4 Unsolicited Father’s Day Tips

Fathers Day

Father’s Day is kind of like Labor Day. Everyone seems to be glad it exists, but nobody knows quite what to do with it. Is it necessary to put any serious thought into a celebration? What day does it fall on again? Do men even care?

Well, I know it’s not polite to give unsolicited advice, but I’ll gladly take the heat for this one. Here’s 4 Father’s Day tips to consider:

Don’t celebrate women on Father’s Day

Yes, you read that correctly. Let me explain. One Father’s Day, I was minding my own business in church when the Pastor asked all dads to stand. As soon as we rose to our feet, he asked all women who were “father figures” in someone’s life to stand too. Stunned, I watched as dozens of women suddenly became the focus of Father’s Day.

This isn’t an isolated incident. Last year, the toilet paper company Angel Soft made headlines by producing an emotional ad campaign tied to Father’s Day. In it, adult children wish their mom a happy Father’s Day.  Why? Because she raised them as a single parent. Now, please don’t misunderstand my frustration with this touching concept. Single moms are basically superheroes. They deserve our unending praise, respect and admiration. But not on Father’s Day.

If Christians are serious about things like traditional marriage, gender identity and the importance of fathers, we can’t let the Father’s Day lines get blurry. It’s really pretty simple. Father’s day is for men who have children. Period.

It’s not the time for advice and critique

Fans of the TV show Seinfeld will remember the hilarious holiday invented by Frank Costanza called “Festivus.” My favorite part of the celebration is called the “Airing of Grievances,” in which you gather your family around the table and tell them all the ways they’ve disappointed you over the last year. I can’t say for sure, but it wouldn’t be a stretch to presume this was inspired by an unwritten Father’s Day tradition. Instead of spending the day praising dads, many pastors preach sermons urging men to “step it up” and be more effective at home. News organizations take time to remind everyone about sad statistics regarding fatherlessness in America. Christian radio shows bring in experts to offer dads a little advice about how to be better husbands and fathers. Am I the only one that sees the insensitivity, degradation and insanity of all this converging on Father’s Day? Could you imagine the backlash if Mother’s Day was used as an opportunity to correct women?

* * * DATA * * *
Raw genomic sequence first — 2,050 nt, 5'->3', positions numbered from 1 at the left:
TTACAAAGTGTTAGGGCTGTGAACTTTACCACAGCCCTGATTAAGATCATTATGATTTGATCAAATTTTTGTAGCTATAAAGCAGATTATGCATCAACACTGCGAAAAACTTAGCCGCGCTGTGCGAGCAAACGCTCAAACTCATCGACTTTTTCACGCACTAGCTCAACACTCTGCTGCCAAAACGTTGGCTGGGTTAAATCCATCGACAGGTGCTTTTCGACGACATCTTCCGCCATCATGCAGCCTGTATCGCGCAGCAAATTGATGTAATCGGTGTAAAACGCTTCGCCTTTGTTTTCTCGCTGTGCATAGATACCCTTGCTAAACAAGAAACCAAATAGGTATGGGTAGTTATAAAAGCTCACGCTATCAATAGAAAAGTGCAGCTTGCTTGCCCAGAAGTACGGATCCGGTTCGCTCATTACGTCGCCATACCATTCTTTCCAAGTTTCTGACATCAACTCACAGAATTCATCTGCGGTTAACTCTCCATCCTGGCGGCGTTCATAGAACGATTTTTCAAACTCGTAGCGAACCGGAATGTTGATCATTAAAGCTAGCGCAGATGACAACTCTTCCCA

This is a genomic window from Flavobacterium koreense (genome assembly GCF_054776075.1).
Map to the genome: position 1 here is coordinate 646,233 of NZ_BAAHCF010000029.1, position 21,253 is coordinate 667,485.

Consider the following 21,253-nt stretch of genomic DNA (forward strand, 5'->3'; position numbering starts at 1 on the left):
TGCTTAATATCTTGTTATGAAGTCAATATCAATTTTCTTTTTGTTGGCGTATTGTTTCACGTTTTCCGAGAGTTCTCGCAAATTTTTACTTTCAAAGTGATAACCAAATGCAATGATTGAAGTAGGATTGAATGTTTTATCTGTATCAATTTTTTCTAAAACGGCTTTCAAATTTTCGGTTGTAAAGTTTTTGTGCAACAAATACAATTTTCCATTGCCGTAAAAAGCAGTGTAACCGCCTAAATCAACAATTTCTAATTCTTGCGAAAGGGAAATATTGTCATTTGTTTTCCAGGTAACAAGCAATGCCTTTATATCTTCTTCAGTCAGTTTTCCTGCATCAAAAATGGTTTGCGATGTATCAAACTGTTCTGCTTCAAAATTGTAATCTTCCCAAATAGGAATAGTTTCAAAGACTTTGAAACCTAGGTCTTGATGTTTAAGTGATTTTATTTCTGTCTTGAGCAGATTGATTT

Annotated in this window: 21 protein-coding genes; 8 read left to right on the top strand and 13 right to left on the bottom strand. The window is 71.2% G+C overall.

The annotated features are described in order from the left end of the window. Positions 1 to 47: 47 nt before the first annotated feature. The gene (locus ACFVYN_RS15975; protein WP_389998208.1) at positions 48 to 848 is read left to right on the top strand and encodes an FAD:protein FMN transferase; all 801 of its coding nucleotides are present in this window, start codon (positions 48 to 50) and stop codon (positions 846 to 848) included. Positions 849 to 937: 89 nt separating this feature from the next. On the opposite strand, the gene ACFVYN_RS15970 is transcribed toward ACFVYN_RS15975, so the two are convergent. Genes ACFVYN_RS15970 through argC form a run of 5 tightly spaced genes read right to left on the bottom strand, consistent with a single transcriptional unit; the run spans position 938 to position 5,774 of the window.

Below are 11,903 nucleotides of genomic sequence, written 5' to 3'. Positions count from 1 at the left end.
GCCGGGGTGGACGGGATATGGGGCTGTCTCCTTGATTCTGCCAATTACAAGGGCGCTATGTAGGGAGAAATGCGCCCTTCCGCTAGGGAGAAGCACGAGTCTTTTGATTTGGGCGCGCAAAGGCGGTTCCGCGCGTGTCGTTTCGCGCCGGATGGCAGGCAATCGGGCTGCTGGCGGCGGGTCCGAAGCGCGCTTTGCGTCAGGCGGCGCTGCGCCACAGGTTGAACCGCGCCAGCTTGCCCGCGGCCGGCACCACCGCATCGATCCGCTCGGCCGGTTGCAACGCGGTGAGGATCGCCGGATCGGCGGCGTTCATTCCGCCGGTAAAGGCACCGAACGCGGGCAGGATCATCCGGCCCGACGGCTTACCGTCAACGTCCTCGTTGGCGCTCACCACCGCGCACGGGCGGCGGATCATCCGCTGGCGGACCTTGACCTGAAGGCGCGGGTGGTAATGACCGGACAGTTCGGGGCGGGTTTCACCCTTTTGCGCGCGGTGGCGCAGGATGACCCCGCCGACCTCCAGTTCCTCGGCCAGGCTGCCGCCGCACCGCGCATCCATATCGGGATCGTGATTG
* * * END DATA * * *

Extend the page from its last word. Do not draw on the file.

Enough said.

Pretend it’s Mother’s Day, and make it a big deal

It’s an ongoing joke in our culture that really isn’t that funny. What does dad want for Father’s Day? He probably doesn’t care, so just get him an ugly sweater or a new tie and move on. Where in the world does this come from, and why do we as a society find it acceptable?

The numbers support the stereotype. In recent years, Americans spent $7.4 billion less on Father’s Day than Mother’s Day. When it comes to getting a card, about 64% plan to get one for dad, compared to 81% for mom. This disparity has been happening for years. I’m not pointing this out to imply I want more gifts. On the contrary, these statistics simply expose the undeniable reality that our culture devalues fatherhood. 

Your dad may not want anything for father’s day, and probably wouldn’t complain about a lackluster celebration. But I can guarantee he’d love getting a heartfelt letter from you about the impact he’s had on your life. Some quality time doing something he loves would speak volumes. Any thoughtful recognition whatsoever would matter to your dad, because he really does care how you feel about him.

We’re not babysitting our kids

Trust me, this connects.

Where would young families be without babysitters? My wife and I live a few states away from our relatives, so the only way we can go on a date is through the generously compensated labor of a trusted babysitter. But let’s be sure to define our terms carefully here.

When my wife leaves the house and I’m alone with the kids, I’m not their babysitter. I’m their parent. Parents are legally and Biblically obligated to care for their children. So please, for the love of all things right in this world, please don’t ask a man if he’s babysitting his own children when his wife is gone. Erasing that question from existence would be an unspeakably important Father’s Day gift for all men this year. And it would send a clear message to society that men aren’t bumbling idiots who can’t take care of their own kids.

Whew. Feels good to get that off my chest. Happy Father’s Day.

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